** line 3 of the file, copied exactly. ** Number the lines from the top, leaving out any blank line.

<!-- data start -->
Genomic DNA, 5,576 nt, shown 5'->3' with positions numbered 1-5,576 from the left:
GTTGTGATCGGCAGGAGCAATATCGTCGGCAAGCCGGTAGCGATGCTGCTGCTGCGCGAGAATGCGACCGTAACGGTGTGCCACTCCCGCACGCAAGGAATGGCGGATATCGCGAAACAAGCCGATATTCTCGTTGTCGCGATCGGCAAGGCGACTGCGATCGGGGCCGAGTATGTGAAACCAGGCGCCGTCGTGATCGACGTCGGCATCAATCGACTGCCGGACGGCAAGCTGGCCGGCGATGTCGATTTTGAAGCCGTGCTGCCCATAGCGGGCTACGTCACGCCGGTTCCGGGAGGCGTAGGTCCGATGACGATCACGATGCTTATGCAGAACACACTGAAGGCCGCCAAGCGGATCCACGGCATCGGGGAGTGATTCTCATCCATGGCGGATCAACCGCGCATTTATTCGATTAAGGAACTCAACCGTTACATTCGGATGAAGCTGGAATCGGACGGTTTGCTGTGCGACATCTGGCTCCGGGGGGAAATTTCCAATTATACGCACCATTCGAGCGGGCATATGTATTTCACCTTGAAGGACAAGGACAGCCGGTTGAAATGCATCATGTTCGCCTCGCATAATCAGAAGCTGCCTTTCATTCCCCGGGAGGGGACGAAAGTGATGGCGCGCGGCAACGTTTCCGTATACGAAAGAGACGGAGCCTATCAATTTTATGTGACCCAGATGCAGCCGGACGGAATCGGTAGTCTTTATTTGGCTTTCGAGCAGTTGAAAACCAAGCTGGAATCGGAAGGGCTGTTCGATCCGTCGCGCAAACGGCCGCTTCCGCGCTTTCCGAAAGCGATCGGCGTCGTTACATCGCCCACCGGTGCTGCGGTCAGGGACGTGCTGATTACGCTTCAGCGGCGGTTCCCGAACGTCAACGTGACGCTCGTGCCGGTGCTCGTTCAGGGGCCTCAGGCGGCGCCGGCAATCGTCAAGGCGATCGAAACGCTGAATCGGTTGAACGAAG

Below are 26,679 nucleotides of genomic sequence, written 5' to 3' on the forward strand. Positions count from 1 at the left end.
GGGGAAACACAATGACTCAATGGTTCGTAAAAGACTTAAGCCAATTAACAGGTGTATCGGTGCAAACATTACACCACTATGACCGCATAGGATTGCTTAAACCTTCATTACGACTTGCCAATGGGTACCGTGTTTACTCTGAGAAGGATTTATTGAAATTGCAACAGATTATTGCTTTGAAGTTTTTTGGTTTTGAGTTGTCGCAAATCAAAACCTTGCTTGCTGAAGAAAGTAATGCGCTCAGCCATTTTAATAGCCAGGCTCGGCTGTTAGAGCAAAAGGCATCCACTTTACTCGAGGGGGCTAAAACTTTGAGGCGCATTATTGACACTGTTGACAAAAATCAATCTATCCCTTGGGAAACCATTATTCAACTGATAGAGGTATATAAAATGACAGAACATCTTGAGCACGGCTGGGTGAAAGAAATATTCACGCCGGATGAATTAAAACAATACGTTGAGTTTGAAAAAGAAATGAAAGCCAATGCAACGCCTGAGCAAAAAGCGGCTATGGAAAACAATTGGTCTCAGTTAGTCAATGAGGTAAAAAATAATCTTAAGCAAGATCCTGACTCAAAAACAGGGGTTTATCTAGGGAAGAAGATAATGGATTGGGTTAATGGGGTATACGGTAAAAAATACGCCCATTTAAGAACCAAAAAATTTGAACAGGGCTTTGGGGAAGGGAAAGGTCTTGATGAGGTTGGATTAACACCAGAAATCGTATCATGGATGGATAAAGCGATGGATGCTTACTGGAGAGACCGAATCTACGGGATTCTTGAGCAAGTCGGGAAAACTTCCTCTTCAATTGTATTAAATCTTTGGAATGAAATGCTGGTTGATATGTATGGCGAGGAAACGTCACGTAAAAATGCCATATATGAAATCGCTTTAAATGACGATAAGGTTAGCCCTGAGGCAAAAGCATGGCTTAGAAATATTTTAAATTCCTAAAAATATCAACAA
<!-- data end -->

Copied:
Below are 26,679 nucleotides of genomic sequence, written 5' to 3' on the forward strand. Positions count from 1 at the left end.